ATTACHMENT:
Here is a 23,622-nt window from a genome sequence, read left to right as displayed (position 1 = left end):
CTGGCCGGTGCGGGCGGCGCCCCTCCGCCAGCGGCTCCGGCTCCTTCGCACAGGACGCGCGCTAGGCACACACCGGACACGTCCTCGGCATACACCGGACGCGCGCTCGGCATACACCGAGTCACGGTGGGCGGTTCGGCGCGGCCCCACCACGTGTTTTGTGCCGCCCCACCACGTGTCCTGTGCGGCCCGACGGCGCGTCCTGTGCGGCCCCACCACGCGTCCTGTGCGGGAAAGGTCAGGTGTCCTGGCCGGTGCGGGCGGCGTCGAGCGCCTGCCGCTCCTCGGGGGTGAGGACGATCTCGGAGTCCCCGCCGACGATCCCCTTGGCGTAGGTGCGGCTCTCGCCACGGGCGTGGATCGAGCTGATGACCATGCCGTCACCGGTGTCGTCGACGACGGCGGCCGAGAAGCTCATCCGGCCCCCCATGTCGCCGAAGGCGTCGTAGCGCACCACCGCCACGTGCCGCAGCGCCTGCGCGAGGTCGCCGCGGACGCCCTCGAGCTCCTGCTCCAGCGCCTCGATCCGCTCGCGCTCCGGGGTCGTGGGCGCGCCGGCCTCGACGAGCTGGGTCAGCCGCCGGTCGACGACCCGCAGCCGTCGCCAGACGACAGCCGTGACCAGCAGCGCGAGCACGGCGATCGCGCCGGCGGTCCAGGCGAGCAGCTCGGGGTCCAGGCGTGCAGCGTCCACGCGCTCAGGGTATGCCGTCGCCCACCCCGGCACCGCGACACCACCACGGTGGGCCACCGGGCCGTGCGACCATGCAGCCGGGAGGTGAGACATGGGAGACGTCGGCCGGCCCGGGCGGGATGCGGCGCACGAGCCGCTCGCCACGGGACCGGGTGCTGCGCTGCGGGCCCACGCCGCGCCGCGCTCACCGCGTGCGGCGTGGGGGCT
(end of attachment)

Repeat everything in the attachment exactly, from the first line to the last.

Here is a 23,622-nt window from a genome sequence, read left to right as displayed (position 1 = left end):
CTGGCCGGTGCGGGCGGCGCCCCTCCGCCAGCGGCTCCGGCTCCTTCGCACAGGACGCGCGCTAGGCACACACCGGACACGTCCTCGGCATACACCGGACGCGCGCTCGGCATACACCGAGTCACGGTGGGCGGTTCGGCGCGGCCCCACCACGTGTTTTGTGCCGCCCCACCACGTGTCCTGTGCGGCCCGACGGCGCGTCCTGTGCGGCCCCACCACGCGTCCTGTGCGGGAAAGGTCAGGTGTCCTGGCCGGTGCGGGCGGCGTCGAGCGCCTGCCGCTCCTCGGGGGTGAGGACGATCTCGGAGTCCCCGCCGACGATCCCCTTGGCGTAGGTGCGGCTCTCGCCACGGGCGTGGATCGAGCTGATGACCATGCCGTCACCGGTGTCGTCGACGACGGCGGCCGAGAAGCTCATCCGGCCCCCCATGTCGCCGAAGGCGTCGTAGCGCACCACCGCCACGTGCCGCAGCGCCTGCGCGAGGTCGCCGCGGACGCCCTCGAGCTCCTGCTCCAGCGCCTCGATCCGCTCGCGCTCCGGGGTCGTGGGCGCGCCGGCCTCGACGAGCTGGGTCAGCCGCCGGTCGACGACCCGCAGCCGTCGCCAGACGACAGCCGTGACCAGCAGCGCGAGCACGGCGATCGCGCCGGCGGTCCAGGCGAGCAGCTCGGGGTCCAGGCGTGCAGCGTCCACGCGCTCAGGGTATGCCGTCGCCCACCCCGGCACCGCGACACCACCACGGTGGGCCACCGGGCCGTGCGACCATGCAGCCGGGAGGTGAGACATGGGAGACGTCGGCCGGCCCGGGCGGGATGCGGCGCACGAGCCGCTCGCCACGGGACCGGGTGCTGCGCTGCGGGCCCACGCCGCGCCGCGCTCACCGCGTGCGGCGTGGGGGCT